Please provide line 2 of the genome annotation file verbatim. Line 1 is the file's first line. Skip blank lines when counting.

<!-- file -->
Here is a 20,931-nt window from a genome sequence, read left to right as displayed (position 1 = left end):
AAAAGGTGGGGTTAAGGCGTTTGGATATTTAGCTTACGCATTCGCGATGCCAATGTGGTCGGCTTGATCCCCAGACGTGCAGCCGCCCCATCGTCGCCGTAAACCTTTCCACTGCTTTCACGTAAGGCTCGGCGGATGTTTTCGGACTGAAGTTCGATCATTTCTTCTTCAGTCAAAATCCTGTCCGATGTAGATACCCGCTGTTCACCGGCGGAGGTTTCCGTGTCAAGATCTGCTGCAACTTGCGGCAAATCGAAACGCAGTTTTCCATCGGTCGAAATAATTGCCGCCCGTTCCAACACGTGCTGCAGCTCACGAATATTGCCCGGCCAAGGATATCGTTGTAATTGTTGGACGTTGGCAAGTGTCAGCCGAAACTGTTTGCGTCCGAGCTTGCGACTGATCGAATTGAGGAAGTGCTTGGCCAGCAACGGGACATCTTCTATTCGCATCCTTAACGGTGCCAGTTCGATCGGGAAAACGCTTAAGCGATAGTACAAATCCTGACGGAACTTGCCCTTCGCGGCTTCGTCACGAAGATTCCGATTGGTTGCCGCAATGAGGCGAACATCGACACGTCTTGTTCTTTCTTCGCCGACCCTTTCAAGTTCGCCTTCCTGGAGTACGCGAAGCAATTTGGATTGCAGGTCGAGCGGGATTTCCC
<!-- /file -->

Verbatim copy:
AAAAGGTGGGGTTAAGGCGTTTGGATATTTAGCTTACGCATTCGCGATGCCAATGTGGTCGGCTTGATCCCCAGACGTGCAGCCGCCCCATCGTCGCCGTAAACCTTTCCACTGCTTTCACGTAAGGCTCGGCGGATGTTTTCGGACTGAAGTTCGATCATTTCTTCTTCAGTCAAAATCCTGTCCGATGTAGATACCCGCTGTTCACCGGCGGAGGTTTCCGTGTCAAGATCTGCTGCAACTTGCGGCAAATCGAAACGCAGTTTTCCATCGGTCGAAATAATTGCCGCCCGTTCCAACACGTGCTGCAGCTCACGAATATTGCCCGGCCAAGGATATCGTTGTAATTGTTGGACGTTGGCAAGTGTCAGCCGAAACTGTTTGCGTCCGAGCTTGCGACTGATCGAATTGAGGAAGTGCTTGGCCAGCAACGGGACATCTTCTATTCGCATCCTTAACGGTGCCAGTTCGATCGGGAAAACGCTTAAGCGATAGTACAAATCCTGACGGAACTTGCCCTTCGCGGCTTCGTCACGAAGATTCCGATTGGTTGCCGCAATGAGGCGAACATCGACACGTCTTGTTCTTTCTTCGCCGACCCTTTCAAGTTCGCCTTCCTGGAGTACGCGAAGCAATTTGGATTGCAGGTCGAGCGGGATTTCCC